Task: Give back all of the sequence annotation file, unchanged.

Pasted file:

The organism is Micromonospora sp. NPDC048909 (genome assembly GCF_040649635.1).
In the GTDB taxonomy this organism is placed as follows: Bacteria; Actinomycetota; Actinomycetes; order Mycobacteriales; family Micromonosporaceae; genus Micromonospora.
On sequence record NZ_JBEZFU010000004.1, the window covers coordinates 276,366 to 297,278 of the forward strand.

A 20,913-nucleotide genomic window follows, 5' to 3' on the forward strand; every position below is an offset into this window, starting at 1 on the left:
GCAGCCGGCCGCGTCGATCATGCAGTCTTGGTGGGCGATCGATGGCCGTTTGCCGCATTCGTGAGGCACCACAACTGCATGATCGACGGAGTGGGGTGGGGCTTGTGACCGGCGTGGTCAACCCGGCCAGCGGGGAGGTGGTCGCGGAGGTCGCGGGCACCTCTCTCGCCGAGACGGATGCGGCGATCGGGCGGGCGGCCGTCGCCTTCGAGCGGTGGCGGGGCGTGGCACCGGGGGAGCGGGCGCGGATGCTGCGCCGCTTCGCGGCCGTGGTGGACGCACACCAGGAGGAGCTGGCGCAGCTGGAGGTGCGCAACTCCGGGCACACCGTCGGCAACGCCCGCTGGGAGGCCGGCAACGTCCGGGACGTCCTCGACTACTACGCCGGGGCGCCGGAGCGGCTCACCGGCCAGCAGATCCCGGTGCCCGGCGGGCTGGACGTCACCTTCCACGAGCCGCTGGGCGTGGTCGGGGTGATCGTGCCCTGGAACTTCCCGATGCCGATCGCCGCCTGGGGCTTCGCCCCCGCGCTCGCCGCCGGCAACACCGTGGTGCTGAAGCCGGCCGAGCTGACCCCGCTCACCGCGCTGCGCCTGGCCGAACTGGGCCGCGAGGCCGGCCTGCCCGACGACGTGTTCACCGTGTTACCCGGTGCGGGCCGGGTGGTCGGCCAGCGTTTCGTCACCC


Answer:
The organism is Micromonospora sp. NPDC048909 (genome assembly GCF_040649635.1).
In the GTDB taxonomy this organism is placed as follows: Bacteria; Actinomycetota; Actinomycetes; order Mycobacteriales; family Micromonosporaceae; genus Micromonospora.
On sequence record NZ_JBEZFU010000004.1, the window covers coordinates 276,366 to 297,278 of the forward strand.

A 20,913-nucleotide genomic window follows, 5' to 3' on the forward strand; every position below is an offset into this window, starting at 1 on the left:
GCAGCCGGCCGCGTCGATCATGCAGTCTTGGTGGGCGATCGATGGCCGTTTGCCGCATTCGTGAGGCACCACAACTGCATGATCGACGGAGTGGGGTGGGGCTTGTGACCGGCGTGGTCAACCCGGCCAGCGGGGAGGTGGTCGCGGAGGTCGCGGGCACCTCTCTCGCCGAGACGGATGCGGCGATCGGGCGGGCGGCCGTCGCCTTCGAGCGGTGGCGGGGCGTGGCACCGGGGGAGCGGGCGCGGATGCTGCGCCGCTTCGCGGCCGTGGTGGACGCACACCAGGAGGAGCTGGCGCAGCTGGAGGTGCGCAACTCCGGGCACACCGTCGGCAACGCCCGCTGGGAGGCCGGCAACGTCCGGGACGTCCTCGACTACTACGCCGGGGCGCCGGAGCGGCTCACCGGCCAGCAGATCCCGGTGCCCGGCGGGCTGGACGTCACCTTCCACGAGCCGCTGGGCGTGGTCGGGGTGATCGTGCCCTGGAACTTCCCGATGCCGATCGCCGCCTGGGGCTTCGCCCCCGCGCTCGCCGCCGGCAACACCGTGGTGCTGAAGCCGGCCGAGCTGACCCCGCTCACCGCGCTGCGCCTGGCCGAACTGGGCCGCGAGGCCGGCCTGCCCGACGACGTGTTCACCGTGTTACCCGGTGCGGGCCGGGTGGTCGGCCAGCGTTTCGTCACCC